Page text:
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Golden Valley News
Beach, North Dakota
August 6, 2020     Golden Valley News
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August 6, 2020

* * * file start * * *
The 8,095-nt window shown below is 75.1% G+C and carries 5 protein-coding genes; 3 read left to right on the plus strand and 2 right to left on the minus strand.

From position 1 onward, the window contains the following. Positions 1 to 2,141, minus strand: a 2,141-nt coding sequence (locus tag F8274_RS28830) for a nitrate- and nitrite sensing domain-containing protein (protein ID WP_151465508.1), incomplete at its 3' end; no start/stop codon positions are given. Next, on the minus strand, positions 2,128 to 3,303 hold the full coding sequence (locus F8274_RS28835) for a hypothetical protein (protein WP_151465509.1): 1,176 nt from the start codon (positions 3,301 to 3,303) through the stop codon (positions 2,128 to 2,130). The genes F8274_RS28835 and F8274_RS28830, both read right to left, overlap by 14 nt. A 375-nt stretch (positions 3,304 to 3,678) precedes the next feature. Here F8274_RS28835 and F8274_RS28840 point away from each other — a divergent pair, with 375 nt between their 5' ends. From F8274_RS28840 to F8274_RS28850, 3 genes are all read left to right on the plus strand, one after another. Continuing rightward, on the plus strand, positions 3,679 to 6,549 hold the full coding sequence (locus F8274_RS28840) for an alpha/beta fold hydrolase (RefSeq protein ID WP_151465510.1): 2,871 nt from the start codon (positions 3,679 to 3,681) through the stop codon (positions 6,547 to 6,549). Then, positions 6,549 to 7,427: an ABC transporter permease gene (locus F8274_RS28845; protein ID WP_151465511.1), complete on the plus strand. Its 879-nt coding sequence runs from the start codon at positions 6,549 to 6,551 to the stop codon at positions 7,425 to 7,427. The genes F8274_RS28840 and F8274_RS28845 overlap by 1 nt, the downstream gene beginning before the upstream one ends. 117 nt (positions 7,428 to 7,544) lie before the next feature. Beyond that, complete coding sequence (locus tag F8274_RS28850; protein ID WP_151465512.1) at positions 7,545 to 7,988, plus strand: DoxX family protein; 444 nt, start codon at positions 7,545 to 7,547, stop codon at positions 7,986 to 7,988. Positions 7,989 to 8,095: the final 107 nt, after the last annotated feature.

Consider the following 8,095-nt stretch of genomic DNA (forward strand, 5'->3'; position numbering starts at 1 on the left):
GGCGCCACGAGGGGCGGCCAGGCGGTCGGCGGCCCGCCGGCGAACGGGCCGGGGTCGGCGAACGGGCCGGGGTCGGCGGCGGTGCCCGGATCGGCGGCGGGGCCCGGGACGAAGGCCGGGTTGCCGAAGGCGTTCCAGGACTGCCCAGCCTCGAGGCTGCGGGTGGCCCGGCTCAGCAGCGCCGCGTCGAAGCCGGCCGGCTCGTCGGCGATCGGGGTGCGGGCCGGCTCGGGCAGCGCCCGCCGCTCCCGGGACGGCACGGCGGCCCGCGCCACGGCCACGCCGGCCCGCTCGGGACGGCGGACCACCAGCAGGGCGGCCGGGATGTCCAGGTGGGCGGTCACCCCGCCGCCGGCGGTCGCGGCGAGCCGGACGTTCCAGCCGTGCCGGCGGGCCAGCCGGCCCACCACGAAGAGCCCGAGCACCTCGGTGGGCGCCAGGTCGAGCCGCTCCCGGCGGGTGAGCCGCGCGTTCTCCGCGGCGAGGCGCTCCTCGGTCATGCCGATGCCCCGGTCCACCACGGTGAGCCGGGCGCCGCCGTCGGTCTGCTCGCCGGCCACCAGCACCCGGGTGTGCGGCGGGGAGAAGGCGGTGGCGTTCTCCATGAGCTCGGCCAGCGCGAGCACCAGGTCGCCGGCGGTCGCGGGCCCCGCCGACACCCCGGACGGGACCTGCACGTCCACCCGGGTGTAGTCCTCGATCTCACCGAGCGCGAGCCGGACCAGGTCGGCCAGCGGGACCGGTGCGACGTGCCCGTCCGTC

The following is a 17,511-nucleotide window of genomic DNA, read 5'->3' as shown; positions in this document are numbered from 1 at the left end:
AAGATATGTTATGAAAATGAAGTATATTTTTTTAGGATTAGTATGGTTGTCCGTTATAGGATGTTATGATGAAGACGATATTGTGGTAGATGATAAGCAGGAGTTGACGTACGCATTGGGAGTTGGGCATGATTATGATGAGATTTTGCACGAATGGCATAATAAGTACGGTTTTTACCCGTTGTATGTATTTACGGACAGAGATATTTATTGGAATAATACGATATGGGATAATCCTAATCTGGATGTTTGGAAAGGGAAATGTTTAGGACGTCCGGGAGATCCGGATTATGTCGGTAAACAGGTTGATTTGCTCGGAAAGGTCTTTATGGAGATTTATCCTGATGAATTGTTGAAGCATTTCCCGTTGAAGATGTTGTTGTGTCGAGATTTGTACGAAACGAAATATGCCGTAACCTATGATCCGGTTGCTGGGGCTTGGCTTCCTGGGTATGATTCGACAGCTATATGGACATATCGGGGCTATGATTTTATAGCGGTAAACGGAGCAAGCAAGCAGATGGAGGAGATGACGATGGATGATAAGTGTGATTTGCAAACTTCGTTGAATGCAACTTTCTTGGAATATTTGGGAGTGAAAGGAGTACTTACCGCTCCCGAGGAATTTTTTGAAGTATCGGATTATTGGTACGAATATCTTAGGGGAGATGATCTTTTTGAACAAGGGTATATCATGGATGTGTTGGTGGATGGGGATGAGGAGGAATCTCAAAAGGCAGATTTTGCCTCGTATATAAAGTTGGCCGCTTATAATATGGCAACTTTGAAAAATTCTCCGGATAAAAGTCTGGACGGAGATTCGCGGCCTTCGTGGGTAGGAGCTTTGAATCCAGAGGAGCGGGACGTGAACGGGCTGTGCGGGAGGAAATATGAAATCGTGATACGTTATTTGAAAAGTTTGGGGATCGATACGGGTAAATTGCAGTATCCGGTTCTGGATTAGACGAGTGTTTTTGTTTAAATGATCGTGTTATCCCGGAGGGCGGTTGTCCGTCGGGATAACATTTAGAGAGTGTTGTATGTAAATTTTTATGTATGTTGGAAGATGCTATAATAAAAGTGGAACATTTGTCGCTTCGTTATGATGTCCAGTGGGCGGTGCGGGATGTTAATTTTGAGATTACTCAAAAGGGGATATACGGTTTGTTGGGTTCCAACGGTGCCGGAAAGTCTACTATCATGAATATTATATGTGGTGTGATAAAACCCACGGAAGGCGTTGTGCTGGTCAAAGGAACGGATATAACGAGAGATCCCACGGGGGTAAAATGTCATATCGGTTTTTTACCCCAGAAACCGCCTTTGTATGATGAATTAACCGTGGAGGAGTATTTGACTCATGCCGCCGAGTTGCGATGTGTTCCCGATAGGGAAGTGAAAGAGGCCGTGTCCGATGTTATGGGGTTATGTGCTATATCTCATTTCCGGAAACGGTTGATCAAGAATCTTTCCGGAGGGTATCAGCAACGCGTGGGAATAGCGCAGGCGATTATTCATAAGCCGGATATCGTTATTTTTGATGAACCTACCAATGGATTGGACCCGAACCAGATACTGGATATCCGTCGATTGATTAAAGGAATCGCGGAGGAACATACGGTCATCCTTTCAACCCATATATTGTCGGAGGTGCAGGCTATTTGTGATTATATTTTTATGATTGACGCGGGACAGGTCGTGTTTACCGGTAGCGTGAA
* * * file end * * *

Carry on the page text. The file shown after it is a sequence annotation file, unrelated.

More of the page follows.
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August 6, 2020 Golden Valley News v Page OPINION ~ NEW Legislature trying to block amendment measures The N . D . Once again the North Dakota Legislature is trying to obstruct con- stitutional amendments proposed by petition of the people. At the present time, constitutional amendments initiated by citizens go straight to. the ballot for an up or down vote. If approved, the amend- ment goes into effect. Under the Legislature’s proposal, a measure approved by the people would first go to the Legislature where, if rejected by the Legislature, it would go to the next biennial elec- tion for a second vote of the people. While the Legislature has had an adversarial attitude toward the ini— tiative process since it was adopted in 1914, it has become incensed with petition sponsors adding language to the constitution which puts subjects outside the reach of the Legislature. One such addition was the ethics commission which has become Sec- tion 14 of the constitution and fills two full pages of text. It violates the standards of good constitution lan— guage by including a considerable amount of legislative material, but this is what we end up with when the Legislature stonewalls the pub— lic. Another initiated constitutional measure for which petitions have been circulated would make changes in election procedures and legislative apportionment. In spite of the conflict of interest involved, legislators have bogged and abused the reapportionment every 10 years. Totheednor Matters By Lloyd Omdahl Both of these measures will be on the ballot because the Legislature has been unresponsive to public pressure to clean up its act. This also happened when the public was forced to initiate a statutory measure for medical marijuana. The measure was a mess that would never have occurred if the Legislature had been in tune with the people. Of course, the Legislature hates these citizen petitions. Historically, they brought it on themselves. In the last half of the 1800s, state legislatures became corrupt, wheel- ing and dealing with railroads and all other private interests seeking governmental favor. Around the turn of the century, the decent peo- ple in the country decided to chal- lenge the seedy activities of their elected assemblies. In 1914, North Dakota adopted very complicated systems for initi- ating amendments and laws. Finding them unworkable, the systems were amended in 1918 to the simple form they are today. North Dakota’s initiative systems are among the simplest and easiest when compared to most other states that provide for initiating constitu- tional amendments and statutes. Keeping in mind that the initia— tive and referendum were adopted because legislatures were riddled ' with improprieties, we have to ask ourselves a serious question: Is the state Legislature any more trustwor- thy in 2020 than it was in 1918? Right now there are critics that would doubt it, pointing to the grip the oil industry has on regulatory bodies and the Legislature. Not only did the state cut oil taxes by $30 million, it also has given the indus- try breaks in flaring gas, cleaning up spills and scores of other little en- actments. In addition, the state has been shoveling money into research that the oil companies ought to be fund- ing themselves. The instability of the legislative mind pertaining to the Board of Higher Education is evidence that some important matters are not well considered before passage. In 2014, voters killed a legislative proposal for a board of three full-time com- missioners and the 2019 Legislature came back with a proposal to dou- ble the size of the board to 14. In the last session, a measure re- stricting the state auditor from doing performance audits was passed and the seasoned floor leadership denied knowing anything about the propo- sition. The measure was so bad some legislators suggested calling a special session to change it. It looks like the Legislature needs to prove itself before getting control of the citizen constitutional amend- ing process. It’s time for a beef checkoff referendum To the editor: Enacted by Congress in 1985, the beef checkoff was approved by cattle producers voting in the initial referen— dum held in 1988. That was 32 years ago and it is the only time ranchers have had an opportunity to vote on the mandatory checkoff we are required to pay every time we sell cattle. bet that sink in. In the more than 30-year lifespan of the mandatory tax I on our cattle the only chance we’ve had to express our approval or disap- proval of the $1 per head assessment was 18 months after collections began. The question all cattle pro- ducers should be asking themselves is this: Has the checkoff increased re- turns to producers like you who are assessed? There can be no responsi- bility where there is no accountabil- ity. A referendum will provide accountability. The I-BAND board of directors fully supports the petition- drive currently under way that seeks a producer referendum on the beef checkoff. During the 1988 referendum, there were roughly one million potential cattle producer voters. It was reported that just 256,505 voted. Of those, 202,408 voted “yes.” Thus, the checkoff that producers have paid for more than three decades was ap- proved by just 20 percent of all US. cattle producers in 1988. For the next seven years, beef checkoff proceeds were invested by the Beef Industry Council of the National Livestock and Meat Board. Funneling the beef checkoff funds through the non—polit- ical Meat Board and insulating the checkoff from policy was the arrange- ment producers understood when they voted in the initial referendum. The Meat Board’s successes with the checkoff are often attributed to the checkoff being kept as distant from industry policy as humanly possible. But then the circumstances under which the beef checkoff was sold to producers in 1988 changed. In 1996, the National Cattlemen’s Association merged with the National Livestock and Meat Board, creating the National Cattlemen’s Beef Association (NCBA). The merger that moved the beef checkoff (that we pay) into the arms of a policy organization was fought long and hard by the National Livestock and Meat Board because members rightfully feared the effect of politicizing the checkoff. In the end, the National c’attle’men’s associa- tion prevailed and the Meat Board re— luctantly agreed to the merger by a single vote. The merger received final approval by just 774 voters present at the cattlemen’s association’s 1996 meeting. As checkoff-paying stakeholders we weren’t told in 1988 that the beef checkoff would become part of a tan— gled web of bureaucracy where board seats would be part of a complicated pay-to-play scheme utilizing checkoff money to purchase those board seats. We weren’t told that our checkoff would one day employ staff shared with a policy outfit where the check- off would pay more than 70 percent of the policy organization’s total staff salaries including half of the chief ex- ecutive’s lucrative employment deal. We weren’t told that half of the 20— member operating committee, which controls the checkoff purse strings would be appointed by a branch of NCBA. We weren’t told that our checkoff dollars would not be allowed to promote our US. beef but would instead be used to promote a generic product that includes foreign beef. We weren’t told that the beef checkoff was really government speech, an ar- gument USDA and the Cattlemen’s Beef Board eagerly made when the constitutionality of commodity check- offs was challenged in court. We weren’t told thatthe majority contrac— tor for our checkoff dollars, NCBA, would oppose country of origin label- ing (COOL), going so far as to join Canada and Mexico in a lawsuit against COOL and lobby for repeal of COOL in the US. Congress. Sadly, Areaoil activity report Baker Hughes on July 31 re- ported: - North Dakota rig count is 11. The previous week it was 10. - U.S. count is unchanged from the previous week at 251 with oil rigs down one to 180, gas rigs up one to 69, and miscellaneous rigs un— changed at two. The US. offshore count is un- changed at 12 and down 10 year- over—year. - Canada count is up three rigs from last week to 45 , with oil rigs up one to 11, gas rigs up one to 33, and miscellaneous rigs up one to one. Spill: The North Dakota Oil and Gas Division was notified of a release oc- curring Friday, July 31, at the Dick- inson-Heath-Sand Unit 23 saltwater disposal well, on the northwest edge of Dickinson. Scout Energy Management L.L.C. reported that 380 barrels of brine and 76 barrels of oil were re- leased due to a tank overflow. Prod- uct was contained on-site and at the time of reporting 375 barrels of brine and 75 barrels of oil had been recov- ered. cattle producers weren’t told a lot of things. NCBA argued recently, as it has in the past, that a referendum would be too expensive and would cost an esti- mated $250,000. Based on the num- ber of votes in the initial 1988 referendum, that pencils out to about $1 per vote. This is the same NCBA that spent nearly $500,000 in check- off money" giving away traditional beef cut names to pork. When the cut name give-away deal was completed the Pork Board suggested publicly that retailers could exploit those names by riding the coattails of a rep- utation built by beef and beef alone and charge higher prices for a pork chop newly renamed a ribeye. Producers will hear in the coming days and weeks that the Beef Board conducts producer surveys on a regu- lar basis and the Beef Board will argue that those surveys, which are weighted and stratified, are a suffi- cient replacement for a producer vote. We couldn’t disagree more. There is no replacement for our right to vote. After 32 years, it’s time for a pro- ducer referendum on the beef check- off. We are willing to live with the results as long as producers have a fair opportunity to express themselves. If it’s true, as NCBA regularly argues, that 72 percent of America’s cattle producers favor the beef checkoff, what does NCBA have to lose? All we’re asking for is the right to vote. And that’s something that is as Amer— ican as it gets. If you’d like to sign on to the peti- tion-drive seeking a producer referen- dum on the checkoff visit: 248062. For more information you may contact: Independent Beef Association of North Dakota (I—BAND) Board of Directors Dwight Keller, I-BAND President Menoken NORTH AMERICAN [518(3“. I( Don’t have ex I'm Joanie Holm. I am a certified nurse practitioner in Brookings, S.D., and I am the person fortunate to have been the life partner of the original Prairie Doc®, Dr. Richard P. Holm. Rick and I were married for 40 years before his passing in March 2020. During those wonderful decades . together, if I could point to one pow- erful action that strengthened our re- lationship with each other, with our family, our community and with our patients, it would be the act of kind- ness. Thankfully, Rick was alive to see the recognition and formalization of kindness as an essential element of medical education. Medical schools across the country have started to offer courses on compassion and caring. One of the first to do so was the University of South Dakota San- ford School of Medicine. Dr. Mary Nettleman, dean of the USD medical school, explained why the school embraced kindness as part of its core curriculum. “People Prairie Doc H} .lonnit‘ linllrri \ l‘ want a physician who is not only competent, but also kind, so we will work to elevate this value through- out the school. By approaching this intentionally, we hope that students will learn how important kindness is in medicine and how they can incor- porate it into their everyday prac- tice. A culture of kindness can make us exceptional,” said Nettleman. I celebrate this awareness and el- evation of kindness in medical edu— cation and I salute educators for enriching their medical students in this way. Since Rick’s death, I have re- ceived many wonderful notes of powerful action of kindness condolence that have been very meaningful to me and my family. With permission from the author of one such letter, I share the following message which further illustrates kindness. Dear Mrs. Holm, I’m one of the people who knew your husband through his TV show, and I learned from him. I have cere- bral palsy and sometimes it’s hard for people to understand me. One day, my mom and I were having din- ner in Sioux Falls and you were seated close to us. When Dr. Holm walked by my table, I put my hand out and he stopped and talked to me. I wanted to tell him that we were praying for him and I will never for- get how he made me feel. I have worked with many doctors and he was one of the best! My dear husband practiced kind- ness in all he did. Regardless of our profession, may we all embrace acts of kindness and stop to hold the out— reached hand of a fellow human being. The coronavirus has created a perfect storm for scammers One scam to arise this summer is scammers posing as contact tracers working for local or state health de- partments. Contact tracing is an important part of efforts to slow the spread of the coronavirus. But legitimate con- tact tracers will never ask for money, bank account information, Social Se- curity numbers, credit card numbers, or medical insurance information. If you receive a text message from someone who claims to be a contact tracer, do not click on any links in the message. It’s a scam and clicking the link will download software on your device to access personal and finan- cial information. People are also receiving calls saying they have been in close con— tact with someone who has tested positive for COVID-19. The caller says you must be tested for the virus and asks for your mailing address to send you a test kit. Then they ask for your credit card number to pay for the kit and your test results. This is also a scam. Free testing is being of- fered in many locations around the state. When in doubt, don’t act before contacting your local public health department or the state health de- partment. If you receive an unsolicited phone call from anyone asking for money or any personal information, just hang up. If you think you have fallen Vic- tim to any type of scam, call the AARP Fraud Watch Network Helpline at 877-908—3360 for guid- ance and support, or visit 'the AARP Fraud Watch Network at NDDA advises what to do with unsolicited seeds BISMARCK —- The North Dakota Department of Agriculture (NDDA) is asking state residents who have received unsolicited packages containing seeds from China to take the steps outlined below. Anyone receiving unsolicited seeds in the mail should do the fol- lowing: - Retain the seeds and packag- ing, including the mailing label. - Do not plant the seeds. Place the seeds in a resealable plastic bag if they were opened. Fill out a survey regarding the seeds. The survey may be found at seeds, or can be mailed to residents who request a prepaid envelope and may be returned with the seeds. Send the seeds, packaging and mailing label to the NDDA by uti- lizing one of the following actions: mailing them in at your own ex— pense, or requesting a prepaid en— velope from the NDDA to send them in. A prepaid envelope may be requested by calling (701) 328- 4765, emailing or by checking the appropriate box at the end of the online survey. The NDDA will work with the United States Department of Agri- culture to identify and destroy the seeds. Alzheimer’s Caregiver VirtualSuppbrt Group offered MANDAN - The Alzheimer’s As~ sociation is offering a virtual care- giver support group. This group will meet on the last Wednesday of each month from 11:30 a.m-1:30 pm. The support group is free and open to all care- givers of an individual with Alzheimer’s or related dementia. Registration is required. Options for phone or video access are available. To register: go to www.communi- tyresourcefinderorg. Alzheimer’s Association care— giver support groups, conducted by trained facilitators, are a place for caregivers, family and friends of per- sons with dementia to: develop a support system, exchange practical information on caregiving challenges Back to school could cause stress Back to school season can be filled with excitement but also stress. If you or a loved one is struggling during these times, please call FirstLink 24 hours a day, seven days a week. FirstLink can help peo- ple get connected with local re- sources for the back to school season. Their database has resources re- lating to school supplies, school clothing, childcare and much more that may be helpful for the transition into the school year. FirstLink also North American Bison, LLC. in New Rockford. ND is HIRING immediately for FULL-TIME Meat Cutters Production workers. perience? We are ready to train the right candidates! Not from around New Rockford? We will help you relocate! Health Insurance — 401 K Short~ & Long-Term Disability Life Insurance — Paid Holiday & PTO Year-Round Employment Apply in per'son at 7658 Hwy 287, New Rockford, ND or submit resumes to Call Mike Jacobson with any questions at (707) 378-7474. Even if you are only doing business by phone or email right now, help people know you are still there for them. Contact NDNA or your local newspaper to place an ad this size in all North Dakota newspapers for only $700! (that’s just $8.14 per paper! Regions also available) ND Newspaper Association: 701-223-6397 offers listening and support. They can be reached by dialing 211 or (701) 235—7335 and by text at 898-211 (TXT—211) and typing ND4Me. and possible solutions, talk through issues and ways of coping, share feelings, needs and concerns, and learn about community resources. Put Your Money Where Your House Is! local independent strengthen our community and our economy mm— busnesses are your best value a 4wrmwthmtww Please support your Protect freedom of the press. frocspeechcenter _n::r \l’lltH .tlxllR MIDDLE TINNISS’II